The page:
Greek Philosophy – Plato
Plato was long assumed to be a student of Socrates simply because Plato writes as much in many of his dialogues and he is the best source for knowing Socrates’ thought, though if he turned him into a mere mouthpiece for very different ideas in the later dialogues he may also be the worst. At the trial of Plato’s Apology, Socrates twice mentions Plato as one of those present in the assembly. As Socrates is about to die in Plato’s Crito, Socrates asks where young Plato is, and another student says that Plato was sick and could not be there. Of course, in both of these dialogues Socrates is a character and his words are actually those of Plato himself. Scholars now are critical and wonder if Plato merely had a habit of writing himself and his family into Socrates’ circle. It is difficult to tell whether or not Plato’s older cousin Critias or Plato himself were actual students of Socrates or whether they were simply influenced by this figure who became quite famous following his trial and death.
Plato’s actual name was Aristocles, but according to the story his wrestling instructor named him Platon or ‘Broad’ because he had a wide figure and wrestling stance. Plato was known to have a wide and thus ‘broad’ breadth of knowledge covering all subjects of ancient thought and might have acquired the nickname in this way. Plato’s father died when he was young, and his stepfather became the Athenian ambassador to the Persian royal court. Remember that Persia was a great source of ancient world cosmology at the time, and Zoroastrianism, Persia’s solar monotheism, would be a major influence on the Abrahamic religions just as Plato himself would.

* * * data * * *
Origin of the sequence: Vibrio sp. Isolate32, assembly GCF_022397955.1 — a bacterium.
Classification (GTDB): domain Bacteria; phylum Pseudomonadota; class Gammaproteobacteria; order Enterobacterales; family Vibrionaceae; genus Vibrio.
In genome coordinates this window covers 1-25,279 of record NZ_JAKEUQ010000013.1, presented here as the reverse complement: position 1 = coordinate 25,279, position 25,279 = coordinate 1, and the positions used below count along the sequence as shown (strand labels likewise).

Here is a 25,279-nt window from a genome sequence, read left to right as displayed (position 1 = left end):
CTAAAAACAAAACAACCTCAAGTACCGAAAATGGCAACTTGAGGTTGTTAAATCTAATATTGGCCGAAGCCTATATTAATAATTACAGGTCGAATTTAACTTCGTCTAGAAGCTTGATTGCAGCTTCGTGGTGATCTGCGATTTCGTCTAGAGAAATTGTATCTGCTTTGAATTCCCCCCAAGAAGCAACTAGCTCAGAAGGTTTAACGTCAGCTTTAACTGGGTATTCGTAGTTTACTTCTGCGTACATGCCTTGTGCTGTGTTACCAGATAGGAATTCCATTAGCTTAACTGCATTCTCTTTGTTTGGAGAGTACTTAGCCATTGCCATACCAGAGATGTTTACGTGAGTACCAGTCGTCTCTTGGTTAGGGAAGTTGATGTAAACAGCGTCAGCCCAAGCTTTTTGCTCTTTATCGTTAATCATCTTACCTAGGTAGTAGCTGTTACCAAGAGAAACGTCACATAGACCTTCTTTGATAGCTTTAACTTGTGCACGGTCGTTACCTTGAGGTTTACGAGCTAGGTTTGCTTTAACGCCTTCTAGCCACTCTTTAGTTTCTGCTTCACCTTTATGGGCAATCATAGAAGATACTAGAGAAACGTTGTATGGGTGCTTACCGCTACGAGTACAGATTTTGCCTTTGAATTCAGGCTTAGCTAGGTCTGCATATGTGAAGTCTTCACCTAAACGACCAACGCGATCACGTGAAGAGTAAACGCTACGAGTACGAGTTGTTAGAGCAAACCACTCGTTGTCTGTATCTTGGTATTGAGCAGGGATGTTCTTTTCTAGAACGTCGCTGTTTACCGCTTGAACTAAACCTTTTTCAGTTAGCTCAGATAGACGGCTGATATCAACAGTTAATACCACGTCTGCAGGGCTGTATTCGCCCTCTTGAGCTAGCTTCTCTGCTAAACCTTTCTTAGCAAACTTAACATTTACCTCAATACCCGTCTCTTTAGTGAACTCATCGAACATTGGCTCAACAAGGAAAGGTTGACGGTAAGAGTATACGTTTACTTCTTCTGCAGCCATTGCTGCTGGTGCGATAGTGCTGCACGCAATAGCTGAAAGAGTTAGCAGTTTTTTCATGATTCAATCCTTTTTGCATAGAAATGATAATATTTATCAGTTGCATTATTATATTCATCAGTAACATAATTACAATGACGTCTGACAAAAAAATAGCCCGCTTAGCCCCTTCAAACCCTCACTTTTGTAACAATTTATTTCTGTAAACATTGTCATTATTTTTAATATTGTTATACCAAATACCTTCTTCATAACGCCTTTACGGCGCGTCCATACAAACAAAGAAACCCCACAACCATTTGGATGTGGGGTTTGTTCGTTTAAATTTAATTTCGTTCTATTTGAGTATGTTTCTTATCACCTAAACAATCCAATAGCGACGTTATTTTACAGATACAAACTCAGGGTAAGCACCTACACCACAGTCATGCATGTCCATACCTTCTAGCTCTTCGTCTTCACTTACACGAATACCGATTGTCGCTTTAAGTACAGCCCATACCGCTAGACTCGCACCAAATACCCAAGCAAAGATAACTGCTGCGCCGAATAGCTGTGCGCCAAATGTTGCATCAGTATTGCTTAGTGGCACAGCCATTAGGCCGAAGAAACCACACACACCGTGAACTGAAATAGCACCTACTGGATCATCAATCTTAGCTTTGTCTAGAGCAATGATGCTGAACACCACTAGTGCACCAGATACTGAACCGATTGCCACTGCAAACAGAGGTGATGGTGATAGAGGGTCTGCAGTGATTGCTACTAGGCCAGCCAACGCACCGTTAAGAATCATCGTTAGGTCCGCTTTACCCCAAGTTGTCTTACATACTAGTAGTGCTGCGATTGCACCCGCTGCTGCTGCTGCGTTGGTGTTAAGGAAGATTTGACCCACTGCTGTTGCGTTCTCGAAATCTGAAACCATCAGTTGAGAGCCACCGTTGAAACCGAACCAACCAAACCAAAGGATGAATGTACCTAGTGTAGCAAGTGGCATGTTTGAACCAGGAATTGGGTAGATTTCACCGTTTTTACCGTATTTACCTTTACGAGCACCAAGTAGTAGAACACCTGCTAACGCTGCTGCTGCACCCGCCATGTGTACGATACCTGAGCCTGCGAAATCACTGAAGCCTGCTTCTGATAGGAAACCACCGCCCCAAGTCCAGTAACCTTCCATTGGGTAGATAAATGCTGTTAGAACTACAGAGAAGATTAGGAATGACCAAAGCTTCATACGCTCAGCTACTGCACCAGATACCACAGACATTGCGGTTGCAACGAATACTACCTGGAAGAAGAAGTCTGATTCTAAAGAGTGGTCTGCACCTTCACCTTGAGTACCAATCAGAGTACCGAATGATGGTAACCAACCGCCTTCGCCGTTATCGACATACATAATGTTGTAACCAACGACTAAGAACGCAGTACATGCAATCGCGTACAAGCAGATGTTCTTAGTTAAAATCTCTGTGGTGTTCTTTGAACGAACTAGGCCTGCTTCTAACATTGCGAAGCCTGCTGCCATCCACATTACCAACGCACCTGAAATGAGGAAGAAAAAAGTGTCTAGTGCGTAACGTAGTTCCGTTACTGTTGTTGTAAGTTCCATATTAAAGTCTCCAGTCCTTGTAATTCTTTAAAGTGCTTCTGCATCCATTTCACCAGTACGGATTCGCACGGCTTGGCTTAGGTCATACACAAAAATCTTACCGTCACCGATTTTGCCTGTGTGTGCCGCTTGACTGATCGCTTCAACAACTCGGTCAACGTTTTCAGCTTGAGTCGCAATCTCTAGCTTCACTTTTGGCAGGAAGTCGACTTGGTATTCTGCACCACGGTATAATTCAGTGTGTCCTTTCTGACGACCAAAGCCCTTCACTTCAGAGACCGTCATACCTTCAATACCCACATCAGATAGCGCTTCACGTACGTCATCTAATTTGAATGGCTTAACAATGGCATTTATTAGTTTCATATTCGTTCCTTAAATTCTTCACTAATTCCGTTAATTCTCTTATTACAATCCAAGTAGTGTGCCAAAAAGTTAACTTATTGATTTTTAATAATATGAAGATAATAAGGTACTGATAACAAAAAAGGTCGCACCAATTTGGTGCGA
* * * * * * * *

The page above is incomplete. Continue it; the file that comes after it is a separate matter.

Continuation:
Long after his attempts to become an established playwright, after his dialogues about Socrates had gathered some fame, Plato founded his Academy in 385 BCE, an open area near a sacred tree grove where he, his students and other lecturers would teach and debate matters of philosophy and cosmology. Academy in fact means ‘porch’ or ‘step’, an open area in front of a building, a fact it took scholars long to understand as they believed that the Academy must have been a building itself. Scholars made a similar error looking for the famed Library of Alexandria (an Egyptian center of ancient world cosmology, Platonism and Christianity), when in fact the library was a shelf that ran along a hall that connected two buildings, just as one would say a collection of books is a personal library.
We will first look at three of Plato’s early dialogues, the Apology, Crito, and Meno. Next week we will look at some of Plato’s later dialogues, the Symposium, Republic, Timaeus, and Parmenides. The early dialogues will give us the best picture we have of the original Socrates and his thought, and the later dialogues will show us Plato’s ideas.